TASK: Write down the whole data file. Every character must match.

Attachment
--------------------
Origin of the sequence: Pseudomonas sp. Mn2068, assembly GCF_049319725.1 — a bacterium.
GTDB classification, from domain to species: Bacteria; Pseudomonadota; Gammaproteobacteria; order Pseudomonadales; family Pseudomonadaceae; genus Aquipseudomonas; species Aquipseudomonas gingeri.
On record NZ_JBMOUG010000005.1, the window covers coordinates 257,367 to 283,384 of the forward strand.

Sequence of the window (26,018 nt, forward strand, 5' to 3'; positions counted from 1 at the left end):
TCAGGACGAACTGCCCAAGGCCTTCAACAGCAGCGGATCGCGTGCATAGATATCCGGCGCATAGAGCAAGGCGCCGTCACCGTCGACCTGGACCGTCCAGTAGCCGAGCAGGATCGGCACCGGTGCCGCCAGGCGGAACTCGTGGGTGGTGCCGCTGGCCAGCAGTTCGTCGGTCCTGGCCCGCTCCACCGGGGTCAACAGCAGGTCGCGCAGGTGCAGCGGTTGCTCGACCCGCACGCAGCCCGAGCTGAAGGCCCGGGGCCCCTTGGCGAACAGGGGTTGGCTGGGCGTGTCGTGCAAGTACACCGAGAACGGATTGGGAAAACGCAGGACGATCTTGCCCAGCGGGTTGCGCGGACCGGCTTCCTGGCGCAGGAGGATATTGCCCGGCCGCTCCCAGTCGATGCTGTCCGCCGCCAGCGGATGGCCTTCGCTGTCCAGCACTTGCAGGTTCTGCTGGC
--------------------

Origin of the sequence: Pseudomonas sp. Mn2068, assembly GCF_049319725.1 — a bacterium.
GTDB classification, from domain to species: Bacteria; Pseudomonadota; Gammaproteobacteria; order Pseudomonadales; family Pseudomonadaceae; genus Aquipseudomonas; species Aquipseudomonas gingeri.
On record NZ_JBMOUG010000005.1, the window covers coordinates 257,367 to 283,384 of the forward strand.

Sequence of the window (26,018 nt, forward strand, 5' to 3'; positions counted from 1 at the left end):
TCAGGACGAACTGCCCAAGGCCTTCAACAGCAGCGGATCGCGTGCATAGATATCCGGCGCATAGAGCAAGGCGCCGTCACCGTCGACCTGGACCGTCCAGTAGCCGAGCAGGATCGGCACCGGTGCCGCCAGGCGGAACTCGTGGGTGGTGCCGCTGGCCAGCAGTTCGTCGGTCCTGGCCCGCTCCACCGGGGTCAACAGCAGGTCGCGCAGGTGCAGCGGTTGCTCGACCCGCACGCAGCCCGAGCTGAAGGCCCGGGGCCCCTTGGCGAACAGGGGTTGGCTGGGCGTGTCGTGCAAGTACACCGAGAACGGATTGGGAAAACGCAGGACGATCTTGCCCAGCGGGTTGCGCGGACCGGCTTCCTGGCGCAGGAGGATATTGCCCGGCCGCTCCCAGTCGATGCTGTCCGCCGCCAGCGGATGGCCTTCGCTGTCCAGCACTTGCAGGTTCTGCTGGC